Acute toxicity during external-beam radiotherapy for localized prostate cancer: comparison of different techniques

Int J Radiat Oncol Biol Phys. 1993 Jan 15;25(2):359-71. doi: 10.1016/0360-3016(93)90361-x.


Purpose: The chronic and acute toxicities associated with conventional radiotherapy of localized prostate cancer are well documented. However, the degree and incidence of toxicities with conformal techniques are not known. Studying side effects associated with modern radiotherapeutic techniques is more important now since there has been a general trend to use computerized tomography-based techniques in recent years; beam's eye view-based conformal techniques are also becoming more commonplace. It is possible that the local disease control can be improved with the delivery of higher doses than currently used. Conformation of the treatment volume to the target volume may facilitate such dose-escalation. However, prior to such dose-escalation, it is important to know the toxicities associated with such techniques with conventional doses.

Methods and materials: We have compared week-by-week acute toxicities associated with conventional (Group A, 16 patients), computerized tomography-based, manual (Group B, 57 patients) and beam's eye view-based (Group C, 43 patients) techniques during 7 weeks of radiotherapy. Group B and C patients were treated contemporaneously (1988-1990).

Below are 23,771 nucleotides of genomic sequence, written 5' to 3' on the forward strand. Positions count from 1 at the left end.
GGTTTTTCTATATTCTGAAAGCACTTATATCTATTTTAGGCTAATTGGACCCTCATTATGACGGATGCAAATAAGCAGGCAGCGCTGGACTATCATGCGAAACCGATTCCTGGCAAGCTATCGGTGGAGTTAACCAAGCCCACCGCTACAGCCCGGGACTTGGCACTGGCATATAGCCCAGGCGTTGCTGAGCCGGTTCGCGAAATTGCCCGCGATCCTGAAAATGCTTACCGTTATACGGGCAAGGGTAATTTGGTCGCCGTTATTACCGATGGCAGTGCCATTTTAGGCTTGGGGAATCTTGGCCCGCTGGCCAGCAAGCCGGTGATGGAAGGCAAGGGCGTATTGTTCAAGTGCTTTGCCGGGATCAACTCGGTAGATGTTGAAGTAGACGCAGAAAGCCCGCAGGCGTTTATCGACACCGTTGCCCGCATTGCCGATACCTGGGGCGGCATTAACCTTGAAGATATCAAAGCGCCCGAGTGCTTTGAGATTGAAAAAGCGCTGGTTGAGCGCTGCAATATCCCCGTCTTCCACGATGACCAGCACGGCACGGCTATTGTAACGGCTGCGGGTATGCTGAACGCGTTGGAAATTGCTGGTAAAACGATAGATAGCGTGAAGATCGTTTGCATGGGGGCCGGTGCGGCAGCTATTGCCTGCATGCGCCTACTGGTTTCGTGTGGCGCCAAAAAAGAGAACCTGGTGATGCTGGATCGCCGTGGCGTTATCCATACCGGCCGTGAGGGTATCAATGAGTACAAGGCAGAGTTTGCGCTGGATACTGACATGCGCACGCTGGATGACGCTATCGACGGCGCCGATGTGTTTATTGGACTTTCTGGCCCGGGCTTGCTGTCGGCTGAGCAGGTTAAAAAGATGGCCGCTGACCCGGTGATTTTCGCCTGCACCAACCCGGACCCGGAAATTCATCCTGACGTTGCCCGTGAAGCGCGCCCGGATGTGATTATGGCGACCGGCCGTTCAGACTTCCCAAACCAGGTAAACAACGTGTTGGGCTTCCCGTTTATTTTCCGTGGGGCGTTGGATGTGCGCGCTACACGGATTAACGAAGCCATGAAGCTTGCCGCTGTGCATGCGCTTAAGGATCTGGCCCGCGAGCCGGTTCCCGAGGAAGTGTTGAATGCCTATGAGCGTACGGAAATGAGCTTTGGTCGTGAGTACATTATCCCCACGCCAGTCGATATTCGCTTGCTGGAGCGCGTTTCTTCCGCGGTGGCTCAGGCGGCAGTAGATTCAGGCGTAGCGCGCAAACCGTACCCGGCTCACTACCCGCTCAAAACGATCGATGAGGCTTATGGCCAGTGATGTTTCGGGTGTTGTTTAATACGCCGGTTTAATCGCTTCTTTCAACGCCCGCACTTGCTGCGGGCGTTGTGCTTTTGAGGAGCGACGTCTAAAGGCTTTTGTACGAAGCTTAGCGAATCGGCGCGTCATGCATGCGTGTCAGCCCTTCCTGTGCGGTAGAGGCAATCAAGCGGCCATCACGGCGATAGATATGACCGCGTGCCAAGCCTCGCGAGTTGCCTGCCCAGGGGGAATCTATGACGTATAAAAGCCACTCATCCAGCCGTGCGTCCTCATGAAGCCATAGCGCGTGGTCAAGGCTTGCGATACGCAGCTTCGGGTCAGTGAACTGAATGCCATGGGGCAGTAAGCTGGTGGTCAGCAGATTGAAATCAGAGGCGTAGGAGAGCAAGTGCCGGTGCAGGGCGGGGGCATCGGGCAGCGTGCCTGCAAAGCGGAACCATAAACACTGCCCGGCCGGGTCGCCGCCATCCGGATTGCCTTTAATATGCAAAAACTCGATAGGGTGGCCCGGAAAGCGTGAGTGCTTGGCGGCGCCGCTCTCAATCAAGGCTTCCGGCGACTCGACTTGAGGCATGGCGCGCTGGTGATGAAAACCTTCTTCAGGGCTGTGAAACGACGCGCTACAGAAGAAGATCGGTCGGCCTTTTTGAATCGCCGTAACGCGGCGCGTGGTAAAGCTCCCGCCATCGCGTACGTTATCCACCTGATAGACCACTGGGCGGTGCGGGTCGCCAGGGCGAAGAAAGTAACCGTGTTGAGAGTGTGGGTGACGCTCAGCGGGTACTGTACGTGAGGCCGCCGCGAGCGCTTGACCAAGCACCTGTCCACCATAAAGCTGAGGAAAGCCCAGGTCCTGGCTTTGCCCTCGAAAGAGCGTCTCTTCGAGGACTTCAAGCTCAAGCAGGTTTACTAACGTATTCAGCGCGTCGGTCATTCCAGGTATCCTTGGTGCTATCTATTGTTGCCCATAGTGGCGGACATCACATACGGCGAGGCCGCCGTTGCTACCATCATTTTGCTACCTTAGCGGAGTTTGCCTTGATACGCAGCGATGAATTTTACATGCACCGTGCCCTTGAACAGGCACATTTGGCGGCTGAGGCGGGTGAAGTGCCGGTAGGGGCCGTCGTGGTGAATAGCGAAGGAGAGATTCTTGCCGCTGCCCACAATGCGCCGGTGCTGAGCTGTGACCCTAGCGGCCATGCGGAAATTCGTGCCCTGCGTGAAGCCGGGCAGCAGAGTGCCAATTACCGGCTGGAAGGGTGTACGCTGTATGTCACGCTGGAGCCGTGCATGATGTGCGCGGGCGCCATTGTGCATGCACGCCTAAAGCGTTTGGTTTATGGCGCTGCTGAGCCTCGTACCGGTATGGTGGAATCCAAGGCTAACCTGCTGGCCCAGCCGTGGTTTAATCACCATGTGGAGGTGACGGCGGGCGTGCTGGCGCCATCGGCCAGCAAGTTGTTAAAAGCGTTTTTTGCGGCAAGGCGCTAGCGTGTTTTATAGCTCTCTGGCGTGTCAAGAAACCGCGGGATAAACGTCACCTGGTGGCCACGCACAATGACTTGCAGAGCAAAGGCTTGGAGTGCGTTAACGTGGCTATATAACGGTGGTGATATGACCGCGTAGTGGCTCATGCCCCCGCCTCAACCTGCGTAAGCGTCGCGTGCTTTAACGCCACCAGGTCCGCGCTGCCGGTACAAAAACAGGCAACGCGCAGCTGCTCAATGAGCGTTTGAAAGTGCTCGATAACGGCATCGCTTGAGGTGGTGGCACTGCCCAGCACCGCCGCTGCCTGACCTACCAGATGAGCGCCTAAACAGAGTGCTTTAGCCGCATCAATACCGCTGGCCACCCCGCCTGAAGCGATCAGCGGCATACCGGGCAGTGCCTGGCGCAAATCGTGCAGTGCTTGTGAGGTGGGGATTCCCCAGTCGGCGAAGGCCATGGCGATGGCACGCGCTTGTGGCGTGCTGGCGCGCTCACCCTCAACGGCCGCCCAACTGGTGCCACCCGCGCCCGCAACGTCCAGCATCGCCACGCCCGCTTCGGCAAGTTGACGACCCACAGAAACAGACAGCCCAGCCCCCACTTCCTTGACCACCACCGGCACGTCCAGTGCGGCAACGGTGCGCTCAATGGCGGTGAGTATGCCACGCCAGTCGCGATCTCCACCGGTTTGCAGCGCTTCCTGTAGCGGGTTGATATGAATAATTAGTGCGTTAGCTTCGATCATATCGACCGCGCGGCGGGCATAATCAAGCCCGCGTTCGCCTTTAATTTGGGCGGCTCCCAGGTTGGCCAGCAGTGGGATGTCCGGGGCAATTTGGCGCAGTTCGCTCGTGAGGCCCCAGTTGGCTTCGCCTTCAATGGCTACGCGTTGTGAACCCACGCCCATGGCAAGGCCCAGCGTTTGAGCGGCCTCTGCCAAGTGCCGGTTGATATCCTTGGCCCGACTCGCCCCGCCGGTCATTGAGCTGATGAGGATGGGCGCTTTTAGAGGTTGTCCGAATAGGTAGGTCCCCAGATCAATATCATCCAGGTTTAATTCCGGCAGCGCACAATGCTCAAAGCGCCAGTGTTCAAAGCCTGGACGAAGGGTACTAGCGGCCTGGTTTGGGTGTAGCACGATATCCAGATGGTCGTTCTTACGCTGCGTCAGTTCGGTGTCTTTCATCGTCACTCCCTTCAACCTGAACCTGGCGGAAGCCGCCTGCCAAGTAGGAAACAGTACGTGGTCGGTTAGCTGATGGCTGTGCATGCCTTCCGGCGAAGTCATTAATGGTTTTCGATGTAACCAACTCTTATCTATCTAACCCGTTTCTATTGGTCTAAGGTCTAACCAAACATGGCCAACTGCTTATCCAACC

Results: Acute side effects gradually increased from week 1 through weeks 4-5 and generally declined or plateaued after that. The incidence of acute toxicities was significantly less with the beam's eye view/based technique than with the other two methods. For instance, the percentages of Grade 2 acute genitourinary toxicities for Groups A, B, and C were as follows: Week 1-0, 0, 0; Week 2-6, 0, 0; Week 3-6, 9, 2; Week 4-12, 14, 9; Week 5-35, 14, 9; Week 6-31, 16, 7; Week 7-33, 8, 8, respectively. The p values associated with differences in acute genitourinary toxicities for Weeks 1-7 using chi-square test were 0.072, 0.627, 0.389, 0.538, 0.123, 0.06, and 0.012; the p values for acute gastrointestinal toxicities were 0.512, 0.09, 0.031, 0.031, 0.003, < 0.0001, and 0.004, respectively. Pairwise comparison (Wilcoxon rank-sum test) showed statistically significant lower acute toxicity in Group C than Group B (e.g., p values, Weeks 1-7 for gastrointestinal toxicity: 0.633, 0.056, 0.010, 0.014, < 0.0001, < 0.0001, and < 0.0001, respectively) in the latter part of the treatment course. No correlation was found between the extent of toxicity and the patient age or the overall treatment time. Also, no correlation was found between the degree of toxicity and the radiation dose and fraction size, within the narrow ranges used (65-70 Gy and 180-200 cGy, respectively). A trend suggesting increased severity of toxicity with increase in the volume of treatment was seen.

Conclusion: The findings in this retrospective study need to be confirmed by other prospective studies.

Publication types

  • Comparative Study
  • Review

MeSH terms

  • Acute Disease
  • Adenocarcinoma / radiotherapy*
  • Aged
  • Aged, 80 and over
  • Humans
  • Male
  • Middle Aged
  • Prostatic Neoplasms / radiotherapy*
  • Radiotherapy, High-Energy / adverse effects*
  • Radiotherapy, High-Energy / methods